As a newly converted “secret eater” I stopped losing weight on my mother’s diets. In an effort to slim down, I started taking dance classes. I remember loving how it felt to jump and move. I was the biggest girl in my class at the start but soon I started to slim down from the physical activity. As a preteen, going through it in the moment, I was unable to see the changes and disgusted with how I looked in the dance costumes. Ultimately I gave into my shame at 13 and quit dance. It started to snowball from there.
7th grade year, I jumped from 140 lbs to 170 lbs. My mother asked me to try out for cheer leading that spring. When the team was announced, and I was on it, I couldn’t believe it I was so happy. When uniforms were handed out, I was too big to fit them. I had to have mine specially made. The other girls found out, and the bullying began. They used to call each other the night before game day, and switch the uniform we were to wear in an effort to further alienate me from them. I would show up in the white uniform we were told to wear, and the rest of the team would be wearing the red uniform. In school people pointed out that not only was I fat, but I was apparently stupid as I could never remember to wear the right uniform to school. During the after school games the girls would spread out on the bleachers just enough so I couldn’t sit with them. When I would ask them to scoot in, they would all pretend they couldn’t hear me and laugh. I would spend the game sitting one row behind everyone else. I hated my Body Image and I wanted to lose weight, but at the time, I didn’t know how.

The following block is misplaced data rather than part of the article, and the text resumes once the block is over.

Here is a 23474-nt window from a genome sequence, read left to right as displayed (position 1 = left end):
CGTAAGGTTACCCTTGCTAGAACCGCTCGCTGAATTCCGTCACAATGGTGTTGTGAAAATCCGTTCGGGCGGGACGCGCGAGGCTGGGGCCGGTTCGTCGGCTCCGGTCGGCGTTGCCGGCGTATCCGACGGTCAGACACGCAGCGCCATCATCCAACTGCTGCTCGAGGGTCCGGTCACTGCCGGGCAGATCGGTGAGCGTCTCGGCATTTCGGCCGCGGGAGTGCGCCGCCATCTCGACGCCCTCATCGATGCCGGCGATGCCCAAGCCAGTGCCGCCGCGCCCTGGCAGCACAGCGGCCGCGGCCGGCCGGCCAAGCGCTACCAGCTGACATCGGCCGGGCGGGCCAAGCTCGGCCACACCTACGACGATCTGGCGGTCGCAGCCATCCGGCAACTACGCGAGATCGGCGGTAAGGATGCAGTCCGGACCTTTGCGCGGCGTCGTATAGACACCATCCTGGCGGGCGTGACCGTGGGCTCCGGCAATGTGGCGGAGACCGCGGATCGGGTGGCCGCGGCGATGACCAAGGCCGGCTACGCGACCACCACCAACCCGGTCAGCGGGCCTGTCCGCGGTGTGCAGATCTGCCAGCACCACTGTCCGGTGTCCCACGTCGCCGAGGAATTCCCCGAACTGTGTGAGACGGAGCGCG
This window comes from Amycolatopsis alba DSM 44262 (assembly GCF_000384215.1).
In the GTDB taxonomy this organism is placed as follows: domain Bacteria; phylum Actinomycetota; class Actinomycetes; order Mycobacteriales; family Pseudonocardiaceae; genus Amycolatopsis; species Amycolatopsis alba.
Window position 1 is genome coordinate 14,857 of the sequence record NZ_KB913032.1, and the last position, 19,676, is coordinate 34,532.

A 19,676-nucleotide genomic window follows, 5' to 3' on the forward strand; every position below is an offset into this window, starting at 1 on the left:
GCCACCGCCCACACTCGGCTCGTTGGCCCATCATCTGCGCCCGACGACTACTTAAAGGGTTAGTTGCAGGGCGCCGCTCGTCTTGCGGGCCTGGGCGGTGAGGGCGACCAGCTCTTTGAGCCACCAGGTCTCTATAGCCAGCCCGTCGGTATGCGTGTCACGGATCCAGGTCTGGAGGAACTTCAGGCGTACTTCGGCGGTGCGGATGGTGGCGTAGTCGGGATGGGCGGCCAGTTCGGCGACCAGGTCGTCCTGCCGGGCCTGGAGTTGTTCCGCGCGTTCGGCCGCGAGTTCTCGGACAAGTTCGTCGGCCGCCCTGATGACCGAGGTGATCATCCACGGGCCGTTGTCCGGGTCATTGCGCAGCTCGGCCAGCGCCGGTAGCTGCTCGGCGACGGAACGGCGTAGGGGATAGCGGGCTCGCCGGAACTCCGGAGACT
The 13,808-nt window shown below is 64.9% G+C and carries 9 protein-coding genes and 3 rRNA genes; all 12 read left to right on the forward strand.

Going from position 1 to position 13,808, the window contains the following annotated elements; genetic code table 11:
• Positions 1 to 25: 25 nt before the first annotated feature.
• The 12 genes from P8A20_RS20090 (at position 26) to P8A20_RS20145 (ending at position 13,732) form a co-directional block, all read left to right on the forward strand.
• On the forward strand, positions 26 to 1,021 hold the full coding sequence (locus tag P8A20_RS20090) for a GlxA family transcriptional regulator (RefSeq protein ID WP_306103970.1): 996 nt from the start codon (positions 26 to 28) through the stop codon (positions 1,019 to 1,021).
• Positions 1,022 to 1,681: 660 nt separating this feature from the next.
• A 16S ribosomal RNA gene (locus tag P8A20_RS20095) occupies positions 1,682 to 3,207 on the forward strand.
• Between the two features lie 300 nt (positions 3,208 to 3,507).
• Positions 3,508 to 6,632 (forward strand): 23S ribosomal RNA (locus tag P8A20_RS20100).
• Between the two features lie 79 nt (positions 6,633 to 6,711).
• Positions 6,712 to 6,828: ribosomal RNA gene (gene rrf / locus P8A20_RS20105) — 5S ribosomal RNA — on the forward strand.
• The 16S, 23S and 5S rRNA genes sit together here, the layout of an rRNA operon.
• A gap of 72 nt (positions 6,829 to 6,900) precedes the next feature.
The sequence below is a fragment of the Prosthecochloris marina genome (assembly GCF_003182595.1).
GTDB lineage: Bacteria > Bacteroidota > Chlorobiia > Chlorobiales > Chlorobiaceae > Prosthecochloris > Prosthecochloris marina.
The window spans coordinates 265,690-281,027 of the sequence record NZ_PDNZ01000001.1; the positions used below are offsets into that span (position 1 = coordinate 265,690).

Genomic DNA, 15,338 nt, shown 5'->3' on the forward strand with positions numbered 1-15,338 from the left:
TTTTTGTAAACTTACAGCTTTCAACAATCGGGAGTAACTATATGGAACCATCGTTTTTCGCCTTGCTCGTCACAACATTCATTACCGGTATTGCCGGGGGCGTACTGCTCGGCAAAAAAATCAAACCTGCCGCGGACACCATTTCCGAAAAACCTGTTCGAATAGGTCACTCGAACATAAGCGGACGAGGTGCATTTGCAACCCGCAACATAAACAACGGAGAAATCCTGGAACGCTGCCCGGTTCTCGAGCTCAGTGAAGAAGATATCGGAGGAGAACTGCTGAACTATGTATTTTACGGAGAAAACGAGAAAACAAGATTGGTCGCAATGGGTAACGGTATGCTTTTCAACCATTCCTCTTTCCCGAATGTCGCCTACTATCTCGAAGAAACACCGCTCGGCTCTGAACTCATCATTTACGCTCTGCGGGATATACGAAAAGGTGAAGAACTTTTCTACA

The summer before high school, I was up to about 210 lbs. In my highschool I went to dance rehearsals, and I actually ended up feeling pretty good about my audition. The team instructor called me personally the night before the team was posted. She told me I had done really well, but I was too big to be on the team. I cried myself to sleep that night.
Tryouts for dance team happened again, 2 months later. I was probably up to 220 lbs at that point, and avoiding another personal rejection, I hid the auditions from mom. She was furious with me. “All of your friends are on teams!” She called the basketball coach who explained that the team had already been picked. She found out where practice was held and forced me to go in. This time the coach explained it in front of the entire basketball team, my peers. Humiliated and trying not to cry, I remember begging my mom to let me go. She said, “If you’re going to leave, you’re going to jog home.” She dragged me out of the building, got in her van and drove behind me as i jogged home. I stopped exercising completely after that. I suppose it was my act of teenage rebellion. I was too naive to realize that the only person I was hurting was myself. All I knew was that exercise was a punishment. Diets were a punishment. My mom continued to criticize me for my weight while buying us fast food for dinner 7 times a week. I continued to gain. Can’t wait for part TWO? Click –> HERE <–
If you digged this article, then you will dig these — Self-Love Gave Abby More Then She Got From Size 2, The Bumpy Road of Recovery from Eating Disorders, Zoe Kravitz: NEW MOVIE Release! ‘The Road Within’ on Eating+Mental Disorders
Thanks for the support and love 🙂 Your REglam Team xx